U.S. Senate Majority Leader Mitch McConnell Cwalks passes the Ohio Clock Corridor on Capitol Hill in Washington, DC, USA on August 10, 2020.
Ting Shen | Xinhua News Agency | Getty Images
The Senate will vote on a coronavirus stimulus bill earlier this week, Majority Leader Mitch McConnell said Tuesday.
In a statement, the Kentucky Republican said the chamber wanted to take up a “targeted proposal”
CNBC previously reported that the GOP is considering a roughly $ 500 billion proposal to address improved unemployment insurance, new small business loans, school funding, and money for Covid-19 tests, treatments, and vaccines. It is unclear how similar the package will be to the plan developed late last month.
The bill is unlikely to get the 60 votes it takes to get through the Senate or get support in the Democratic House. Last week, Senate Minority Chairman Chuck Schumer, DN.Y., called the legislation “totally inadequate”.
Democrats and the Trump administration have failed to break an impasse on coronavirus aid since talks between the sides collapsed late last month. Democratic leaders have been pushing for the White House to allocate at least $ 2.2 trillion in federal funding to stimulate the U.S. economy and healthcare system during the pandemic. Republicans have not yet agreed to make more than $ 1.3 trillion.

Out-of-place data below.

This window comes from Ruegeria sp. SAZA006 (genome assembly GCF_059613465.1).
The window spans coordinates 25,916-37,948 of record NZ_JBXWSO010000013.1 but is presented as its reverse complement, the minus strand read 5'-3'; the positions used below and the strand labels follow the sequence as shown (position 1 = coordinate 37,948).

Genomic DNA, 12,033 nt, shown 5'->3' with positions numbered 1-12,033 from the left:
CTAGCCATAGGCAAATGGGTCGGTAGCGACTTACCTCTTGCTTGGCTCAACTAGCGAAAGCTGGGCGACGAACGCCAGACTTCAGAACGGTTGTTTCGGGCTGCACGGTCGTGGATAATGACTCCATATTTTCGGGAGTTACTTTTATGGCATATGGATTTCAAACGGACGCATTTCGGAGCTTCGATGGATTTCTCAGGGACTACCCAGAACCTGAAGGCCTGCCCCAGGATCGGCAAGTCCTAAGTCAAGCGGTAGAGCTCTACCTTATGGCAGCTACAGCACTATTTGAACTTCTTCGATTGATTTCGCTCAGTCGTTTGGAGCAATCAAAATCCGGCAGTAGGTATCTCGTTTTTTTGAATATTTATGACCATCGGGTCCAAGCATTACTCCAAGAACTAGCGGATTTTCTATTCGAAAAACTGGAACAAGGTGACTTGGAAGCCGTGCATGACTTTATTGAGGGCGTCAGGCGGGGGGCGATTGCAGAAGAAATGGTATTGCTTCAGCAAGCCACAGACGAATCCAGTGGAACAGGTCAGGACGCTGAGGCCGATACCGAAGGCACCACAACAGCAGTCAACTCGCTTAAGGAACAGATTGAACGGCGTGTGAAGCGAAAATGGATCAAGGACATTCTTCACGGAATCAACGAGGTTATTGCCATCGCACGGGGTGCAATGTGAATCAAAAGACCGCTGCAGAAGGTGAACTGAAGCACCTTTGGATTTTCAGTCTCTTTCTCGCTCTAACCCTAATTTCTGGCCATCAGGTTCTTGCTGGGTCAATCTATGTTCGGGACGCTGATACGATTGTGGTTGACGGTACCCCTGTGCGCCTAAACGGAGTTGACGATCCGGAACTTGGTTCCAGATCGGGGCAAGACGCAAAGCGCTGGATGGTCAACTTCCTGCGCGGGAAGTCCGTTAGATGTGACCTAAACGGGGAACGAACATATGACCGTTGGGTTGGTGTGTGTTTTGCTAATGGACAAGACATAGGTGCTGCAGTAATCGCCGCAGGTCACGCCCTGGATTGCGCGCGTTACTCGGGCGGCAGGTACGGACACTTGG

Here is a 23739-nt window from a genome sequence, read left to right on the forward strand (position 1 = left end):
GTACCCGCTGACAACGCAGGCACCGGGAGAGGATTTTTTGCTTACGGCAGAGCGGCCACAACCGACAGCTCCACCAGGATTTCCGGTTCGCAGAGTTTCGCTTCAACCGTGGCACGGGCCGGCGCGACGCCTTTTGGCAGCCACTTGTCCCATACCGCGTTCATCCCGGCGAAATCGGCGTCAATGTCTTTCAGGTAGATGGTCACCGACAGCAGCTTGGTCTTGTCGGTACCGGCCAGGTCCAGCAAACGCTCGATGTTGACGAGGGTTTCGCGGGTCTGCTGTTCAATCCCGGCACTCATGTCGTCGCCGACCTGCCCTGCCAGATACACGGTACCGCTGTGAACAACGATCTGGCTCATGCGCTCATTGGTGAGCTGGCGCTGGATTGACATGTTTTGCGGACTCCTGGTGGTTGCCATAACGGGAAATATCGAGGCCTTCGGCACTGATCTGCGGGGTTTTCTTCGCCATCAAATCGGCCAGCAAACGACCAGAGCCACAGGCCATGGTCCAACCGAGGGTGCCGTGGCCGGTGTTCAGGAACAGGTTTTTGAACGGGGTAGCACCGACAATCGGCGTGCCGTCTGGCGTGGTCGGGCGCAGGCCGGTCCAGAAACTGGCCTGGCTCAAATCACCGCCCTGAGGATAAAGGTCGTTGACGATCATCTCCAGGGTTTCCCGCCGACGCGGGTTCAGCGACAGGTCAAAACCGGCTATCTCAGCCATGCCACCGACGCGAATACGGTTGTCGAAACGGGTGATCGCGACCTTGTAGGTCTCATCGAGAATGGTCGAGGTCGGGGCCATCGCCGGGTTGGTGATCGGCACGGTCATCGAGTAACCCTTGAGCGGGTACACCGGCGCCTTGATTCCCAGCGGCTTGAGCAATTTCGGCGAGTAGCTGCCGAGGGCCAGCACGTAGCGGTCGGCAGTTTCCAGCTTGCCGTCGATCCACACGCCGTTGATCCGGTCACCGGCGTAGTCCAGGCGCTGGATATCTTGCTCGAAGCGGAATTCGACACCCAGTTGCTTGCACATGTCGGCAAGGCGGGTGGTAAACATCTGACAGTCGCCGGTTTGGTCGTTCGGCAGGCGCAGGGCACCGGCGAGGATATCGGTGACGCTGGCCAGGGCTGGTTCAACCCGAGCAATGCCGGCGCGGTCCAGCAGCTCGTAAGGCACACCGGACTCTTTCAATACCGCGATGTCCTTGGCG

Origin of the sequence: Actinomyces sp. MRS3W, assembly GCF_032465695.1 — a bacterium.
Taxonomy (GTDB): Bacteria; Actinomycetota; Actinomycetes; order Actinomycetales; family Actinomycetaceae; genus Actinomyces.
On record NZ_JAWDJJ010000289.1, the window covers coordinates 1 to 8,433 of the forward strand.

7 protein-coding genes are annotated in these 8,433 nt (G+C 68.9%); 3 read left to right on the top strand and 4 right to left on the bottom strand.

Congress failed to pass a fifth coronavirus bailout package even after an additional $ 600 per week unemployment benefit, federal evictions moratorium, and small business paycheck protection program loan application window expired. The loss of these lifelines has resulted in millions of people being unemployed from the coronavirus and struggling to cover costs, even if the labor market overall recovers.
Last month, Republicans considered resuming supplemental unemployment insurance at a reduced rate of $ 300 to $ 400 per week, CNBC reported. Schumer particularly criticized the legislation because reports said it did not include relief for state and local governments or money for rent and mortgage assistance.
Democrats have called for more than $ 900 billion in new aid to states and communities, some of which will have to cut services if they no longer receive aid. The White House, which accuses Democrat-led cities and states of providing funding to cover pre-pandemic financial mismanagement, has not offered more than $ 150 billion in new funding.
The non-partisan National Governors Association has asked for at least $ 500 billion in aid.
Senate Republicans released their first passport on a fifth coronavirus aid package in late July. The roughly $ 1 trillion bill contradicted more than $ 3 trillion in House Democratic legislation passed in May. It kicked off the business cycle negotiations, which have made little progress since then.
While most GOP senators now recognize the need for another relief bill, some have spoken out against spending any more federal funds to combat the pandemic.